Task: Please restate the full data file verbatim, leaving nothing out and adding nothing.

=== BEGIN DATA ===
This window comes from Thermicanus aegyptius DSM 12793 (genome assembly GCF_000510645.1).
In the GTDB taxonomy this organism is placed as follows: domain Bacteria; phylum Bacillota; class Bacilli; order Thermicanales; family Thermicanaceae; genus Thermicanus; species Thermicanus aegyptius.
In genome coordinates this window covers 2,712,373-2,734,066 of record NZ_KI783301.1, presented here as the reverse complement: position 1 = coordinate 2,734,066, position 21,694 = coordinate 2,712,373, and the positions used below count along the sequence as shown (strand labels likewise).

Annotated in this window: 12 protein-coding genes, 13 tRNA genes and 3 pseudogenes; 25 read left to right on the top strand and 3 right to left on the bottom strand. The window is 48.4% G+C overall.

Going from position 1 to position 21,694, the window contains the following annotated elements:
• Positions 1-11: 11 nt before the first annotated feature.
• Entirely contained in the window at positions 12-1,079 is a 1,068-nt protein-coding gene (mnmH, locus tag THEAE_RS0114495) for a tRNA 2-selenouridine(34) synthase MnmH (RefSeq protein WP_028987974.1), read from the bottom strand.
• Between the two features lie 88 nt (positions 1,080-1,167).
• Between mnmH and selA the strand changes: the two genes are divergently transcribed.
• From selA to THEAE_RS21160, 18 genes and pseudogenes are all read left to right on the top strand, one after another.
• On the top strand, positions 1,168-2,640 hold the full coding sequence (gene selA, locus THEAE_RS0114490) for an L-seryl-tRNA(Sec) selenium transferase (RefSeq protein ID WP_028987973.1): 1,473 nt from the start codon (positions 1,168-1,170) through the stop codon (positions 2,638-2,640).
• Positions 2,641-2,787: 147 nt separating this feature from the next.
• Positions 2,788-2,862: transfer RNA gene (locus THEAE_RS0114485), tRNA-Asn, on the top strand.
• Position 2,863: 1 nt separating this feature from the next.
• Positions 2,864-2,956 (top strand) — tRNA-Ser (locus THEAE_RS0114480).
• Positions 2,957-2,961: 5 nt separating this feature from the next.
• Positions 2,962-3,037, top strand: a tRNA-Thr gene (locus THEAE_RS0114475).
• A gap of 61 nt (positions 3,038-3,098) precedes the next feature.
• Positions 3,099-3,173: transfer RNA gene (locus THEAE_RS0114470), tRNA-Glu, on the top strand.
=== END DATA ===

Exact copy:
This window comes from Thermicanus aegyptius DSM 12793 (genome assembly GCF_000510645.1).
In the GTDB taxonomy this organism is placed as follows: domain Bacteria; phylum Bacillota; class Bacilli; order Thermicanales; family Thermicanaceae; genus Thermicanus; species Thermicanus aegyptius.
In genome coordinates this window covers 2,712,373-2,734,066 of record NZ_KI783301.1, presented here as the reverse complement: position 1 = coordinate 2,734,066, position 21,694 = coordinate 2,712,373, and the positions used below count along the sequence as shown (strand labels likewise).

Annotated in this window: 12 protein-coding genes, 13 tRNA genes and 3 pseudogenes; 25 read left to right on the top strand and 3 right to left on the bottom strand. The window is 48.4% G+C overall.

Going from position 1 to position 21,694, the window contains the following annotated elements:
• Positions 1-11: 11 nt before the first annotated feature.
• Entirely contained in the window at positions 12-1,079 is a 1,068-nt protein-coding gene (mnmH, locus tag THEAE_RS0114495) for a tRNA 2-selenouridine(34) synthase MnmH (RefSeq protein WP_028987974.1), read from the bottom strand.
• Between the two features lie 88 nt (positions 1,080-1,167).
• Between mnmH and selA the strand changes: the two genes are divergently transcribed.
• From selA to THEAE_RS21160, 18 genes and pseudogenes are all read left to right on the top strand, one after another.
• On the top strand, positions 1,168-2,640 hold the full coding sequence (gene selA, locus THEAE_RS0114490) for an L-seryl-tRNA(Sec) selenium transferase (RefSeq protein ID WP_028987973.1): 1,473 nt from the start codon (positions 1,168-1,170) through the stop codon (positions 2,638-2,640).
• Positions 2,641-2,787: 147 nt separating this feature from the next.
• Positions 2,788-2,862: transfer RNA gene (locus THEAE_RS0114485), tRNA-Asn, on the top strand.
• Position 2,863: 1 nt separating this feature from the next.
• Positions 2,864-2,956 (top strand) — tRNA-Ser (locus THEAE_RS0114480).
• Positions 2,957-2,961: 5 nt separating this feature from the next.
• Positions 2,962-3,037, top strand: a tRNA-Thr gene (locus THEAE_RS0114475).
• A gap of 61 nt (positions 3,038-3,098) precedes the next feature.
• Positions 3,099-3,173: transfer RNA gene (locus THEAE_RS0114470), tRNA-Glu, on the top strand.